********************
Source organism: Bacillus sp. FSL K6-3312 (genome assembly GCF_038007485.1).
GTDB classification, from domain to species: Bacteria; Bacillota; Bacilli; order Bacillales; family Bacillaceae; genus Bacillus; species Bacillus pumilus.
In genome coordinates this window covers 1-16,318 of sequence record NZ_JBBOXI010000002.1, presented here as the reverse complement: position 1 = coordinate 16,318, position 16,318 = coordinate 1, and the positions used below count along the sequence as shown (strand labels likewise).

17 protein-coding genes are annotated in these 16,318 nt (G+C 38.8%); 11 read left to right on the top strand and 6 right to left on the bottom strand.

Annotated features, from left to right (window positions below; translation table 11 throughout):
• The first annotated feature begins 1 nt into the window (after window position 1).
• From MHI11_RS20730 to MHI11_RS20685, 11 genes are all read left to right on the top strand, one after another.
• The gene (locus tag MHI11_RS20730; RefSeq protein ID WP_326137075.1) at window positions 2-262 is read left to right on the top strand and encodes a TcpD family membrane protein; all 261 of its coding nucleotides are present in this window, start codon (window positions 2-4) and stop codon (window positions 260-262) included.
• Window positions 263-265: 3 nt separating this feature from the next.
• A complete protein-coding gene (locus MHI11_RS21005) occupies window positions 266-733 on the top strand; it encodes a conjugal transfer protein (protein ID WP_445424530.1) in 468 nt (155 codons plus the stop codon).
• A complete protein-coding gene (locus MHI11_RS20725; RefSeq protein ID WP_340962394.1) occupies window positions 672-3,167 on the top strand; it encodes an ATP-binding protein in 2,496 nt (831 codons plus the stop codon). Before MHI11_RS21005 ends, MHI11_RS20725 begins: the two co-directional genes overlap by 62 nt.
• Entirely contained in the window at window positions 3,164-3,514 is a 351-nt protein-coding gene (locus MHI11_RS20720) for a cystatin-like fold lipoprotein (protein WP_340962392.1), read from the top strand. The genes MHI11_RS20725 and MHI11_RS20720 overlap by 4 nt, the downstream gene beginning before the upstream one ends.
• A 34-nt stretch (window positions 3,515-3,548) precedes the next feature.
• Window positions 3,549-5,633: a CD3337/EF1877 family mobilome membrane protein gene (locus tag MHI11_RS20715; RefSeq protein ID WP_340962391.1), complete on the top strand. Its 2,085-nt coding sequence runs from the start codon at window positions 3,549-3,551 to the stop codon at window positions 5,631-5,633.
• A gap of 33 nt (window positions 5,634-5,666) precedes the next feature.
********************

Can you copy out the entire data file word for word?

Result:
Source organism: Bacillus sp. FSL K6-3312 (genome assembly GCF_038007485.1).
GTDB classification, from domain to species: Bacteria; Bacillota; Bacilli; order Bacillales; family Bacillaceae; genus Bacillus; species Bacillus pumilus.
In genome coordinates this window covers 1-16,318 of sequence record NZ_JBBOXI010000002.1, presented here as the reverse complement: position 1 = coordinate 16,318, position 16,318 = coordinate 1, and the positions used below count along the sequence as shown (strand labels likewise).

17 protein-coding genes are annotated in these 16,318 nt (G+C 38.8%); 11 read left to right on the top strand and 6 right to left on the bottom strand.

Annotated features, from left to right (window positions below; translation table 11 throughout):
• The first annotated feature begins 1 nt into the window (after window position 1).
• From MHI11_RS20730 to MHI11_RS20685, 11 genes are all read left to right on the top strand, one after another.
• The gene (locus tag MHI11_RS20730; RefSeq protein ID WP_326137075.1) at window positions 2-262 is read left to right on the top strand and encodes a TcpD family membrane protein; all 261 of its coding nucleotides are present in this window, start codon (window positions 2-4) and stop codon (window positions 260-262) included.
• Window positions 263-265: 3 nt separating this feature from the next.
• A complete protein-coding gene (locus MHI11_RS21005) occupies window positions 266-733 on the top strand; it encodes a conjugal transfer protein (protein ID WP_445424530.1) in 468 nt (155 codons plus the stop codon).
• A complete protein-coding gene (locus MHI11_RS20725; RefSeq protein ID WP_340962394.1) occupies window positions 672-3,167 on the top strand; it encodes an ATP-binding protein in 2,496 nt (831 codons plus the stop codon). Before MHI11_RS21005 ends, MHI11_RS20725 begins: the two co-directional genes overlap by 62 nt.
• Entirely contained in the window at window positions 3,164-3,514 is a 351-nt protein-coding gene (locus MHI11_RS20720) for a cystatin-like fold lipoprotein (protein WP_340962392.1), read from the top strand. The genes MHI11_RS20725 and MHI11_RS20720 overlap by 4 nt, the downstream gene beginning before the upstream one ends.
• A 34-nt stretch (window positions 3,515-3,548) precedes the next feature.
• Window positions 3,549-5,633: a CD3337/EF1877 family mobilome membrane protein gene (locus tag MHI11_RS20715; RefSeq protein ID WP_340962391.1), complete on the top strand. Its 2,085-nt coding sequence runs from the start codon at window positions 3,549-3,551 to the stop codon at window positions 5,631-5,633.
• A gap of 33 nt (window positions 5,634-5,666) precedes the next feature.